Martin.Drautzburg at web.de
Sun Feb 7 11:13:41 CET 2010
Steven D'Aprano wrote:
> If you want iterator operations "similar to itertools", why does this
> mean you need to replace anything? Just create your own iterators.
> Or use pre-processing and post-processing to get what you want.
> Can you show an example of what you would like to happen?
my classes repesent musical objects. The fundamental paradigm I want to
apply is that of a Sequence, i.e. the most abstract aspect of music is
that "things" occur in a certain order.
Then I have a TimedSequence class, which is a Sequences whose elements
have a "time" attribute. I now want to be able to append such Sequences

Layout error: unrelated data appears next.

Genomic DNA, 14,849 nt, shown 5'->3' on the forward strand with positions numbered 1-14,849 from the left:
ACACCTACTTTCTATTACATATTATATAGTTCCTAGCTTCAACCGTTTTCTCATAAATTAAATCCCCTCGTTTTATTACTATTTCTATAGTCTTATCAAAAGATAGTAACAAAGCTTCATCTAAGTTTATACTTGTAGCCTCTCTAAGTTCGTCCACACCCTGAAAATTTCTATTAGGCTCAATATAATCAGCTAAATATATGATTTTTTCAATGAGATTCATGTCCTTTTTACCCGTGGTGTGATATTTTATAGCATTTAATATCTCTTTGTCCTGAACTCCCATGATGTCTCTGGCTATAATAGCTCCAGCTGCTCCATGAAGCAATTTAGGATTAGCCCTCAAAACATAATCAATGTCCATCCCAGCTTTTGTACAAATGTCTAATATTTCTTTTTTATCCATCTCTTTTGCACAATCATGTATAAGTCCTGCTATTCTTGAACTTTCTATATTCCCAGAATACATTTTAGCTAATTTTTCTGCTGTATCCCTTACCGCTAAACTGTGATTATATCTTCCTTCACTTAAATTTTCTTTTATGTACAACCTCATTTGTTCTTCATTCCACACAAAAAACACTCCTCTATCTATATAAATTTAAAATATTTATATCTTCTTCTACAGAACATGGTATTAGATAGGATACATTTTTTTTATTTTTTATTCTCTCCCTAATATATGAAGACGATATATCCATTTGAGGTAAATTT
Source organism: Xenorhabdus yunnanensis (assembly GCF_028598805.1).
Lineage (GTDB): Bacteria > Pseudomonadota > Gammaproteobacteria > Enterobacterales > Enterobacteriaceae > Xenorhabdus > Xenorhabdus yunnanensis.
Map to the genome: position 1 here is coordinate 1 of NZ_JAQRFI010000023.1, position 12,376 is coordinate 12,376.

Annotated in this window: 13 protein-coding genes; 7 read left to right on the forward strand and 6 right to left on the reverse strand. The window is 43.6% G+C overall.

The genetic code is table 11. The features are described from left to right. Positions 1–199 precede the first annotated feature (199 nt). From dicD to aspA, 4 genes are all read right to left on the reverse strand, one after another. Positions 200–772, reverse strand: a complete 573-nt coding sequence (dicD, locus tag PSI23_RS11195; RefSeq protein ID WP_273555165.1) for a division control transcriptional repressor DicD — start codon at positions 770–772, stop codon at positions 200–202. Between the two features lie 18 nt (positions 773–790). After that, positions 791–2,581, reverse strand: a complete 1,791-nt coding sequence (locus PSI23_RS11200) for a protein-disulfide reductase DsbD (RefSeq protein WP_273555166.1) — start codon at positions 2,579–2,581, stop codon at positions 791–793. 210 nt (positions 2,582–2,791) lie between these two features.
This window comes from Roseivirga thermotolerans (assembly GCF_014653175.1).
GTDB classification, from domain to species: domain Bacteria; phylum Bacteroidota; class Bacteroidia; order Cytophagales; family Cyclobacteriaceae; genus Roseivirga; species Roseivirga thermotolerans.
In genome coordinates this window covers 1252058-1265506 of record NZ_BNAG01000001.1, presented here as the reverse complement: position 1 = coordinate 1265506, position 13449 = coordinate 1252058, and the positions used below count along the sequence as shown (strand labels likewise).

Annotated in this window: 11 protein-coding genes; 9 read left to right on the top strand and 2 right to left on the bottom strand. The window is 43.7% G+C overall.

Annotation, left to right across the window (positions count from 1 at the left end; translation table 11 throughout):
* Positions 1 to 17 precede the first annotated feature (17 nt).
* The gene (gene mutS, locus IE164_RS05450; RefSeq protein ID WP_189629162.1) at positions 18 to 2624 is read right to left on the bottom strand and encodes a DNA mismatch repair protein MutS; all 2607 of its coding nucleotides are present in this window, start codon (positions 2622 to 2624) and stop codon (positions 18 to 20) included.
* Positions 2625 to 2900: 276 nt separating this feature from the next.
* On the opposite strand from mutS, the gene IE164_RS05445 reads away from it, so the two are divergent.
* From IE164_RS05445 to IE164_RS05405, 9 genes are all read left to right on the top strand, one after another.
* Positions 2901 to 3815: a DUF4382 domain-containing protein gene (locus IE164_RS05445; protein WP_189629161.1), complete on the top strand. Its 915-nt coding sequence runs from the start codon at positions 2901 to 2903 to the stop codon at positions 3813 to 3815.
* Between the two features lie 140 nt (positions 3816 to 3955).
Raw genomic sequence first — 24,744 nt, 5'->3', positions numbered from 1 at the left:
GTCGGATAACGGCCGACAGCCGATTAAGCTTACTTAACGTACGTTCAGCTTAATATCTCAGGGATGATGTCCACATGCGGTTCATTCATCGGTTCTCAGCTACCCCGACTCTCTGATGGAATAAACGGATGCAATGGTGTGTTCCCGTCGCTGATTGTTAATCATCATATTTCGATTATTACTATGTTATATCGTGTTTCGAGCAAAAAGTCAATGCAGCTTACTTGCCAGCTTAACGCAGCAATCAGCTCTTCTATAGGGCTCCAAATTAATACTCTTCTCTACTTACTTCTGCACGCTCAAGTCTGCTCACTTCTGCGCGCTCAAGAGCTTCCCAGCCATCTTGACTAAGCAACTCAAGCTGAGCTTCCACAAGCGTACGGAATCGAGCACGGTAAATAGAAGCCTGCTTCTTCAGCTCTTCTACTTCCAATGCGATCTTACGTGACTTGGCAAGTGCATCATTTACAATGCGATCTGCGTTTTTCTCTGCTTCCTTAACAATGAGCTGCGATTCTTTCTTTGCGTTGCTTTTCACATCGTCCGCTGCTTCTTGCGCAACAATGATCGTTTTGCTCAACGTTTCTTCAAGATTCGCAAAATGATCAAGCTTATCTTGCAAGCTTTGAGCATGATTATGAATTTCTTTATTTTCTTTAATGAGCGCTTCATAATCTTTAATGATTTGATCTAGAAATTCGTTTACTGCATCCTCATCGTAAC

s1 = TimedSequence (time=1,'a') # one-element Sequence
s2 = TimedSequence (time=2,'b')
y = s1*2 + s2
Naively appending those sequences would give me
but this is not what I want. Time needs to progress if I append a
sequence to another. So what I really want is something like
This implies that time is shifted to the next integer, but this is not
always the case. I need to know about some kind of "alignment". In
music this translates to "let a sequence start at the beginning of a
bar", or half bar or quarter note or whatever.
So I want to write
y = s1*2 + s2(align=10)
which should iterate as
I have no difficulty passing "align" to the object (using __call__) and
use it while I furnish my own __iter__() method. However I don't quite
see how I can do this with bare itertools, though I may be wrong here.
Bare in mind that it is not only about somehow getting the job done. The
beauty of the resulting syntax is also important.
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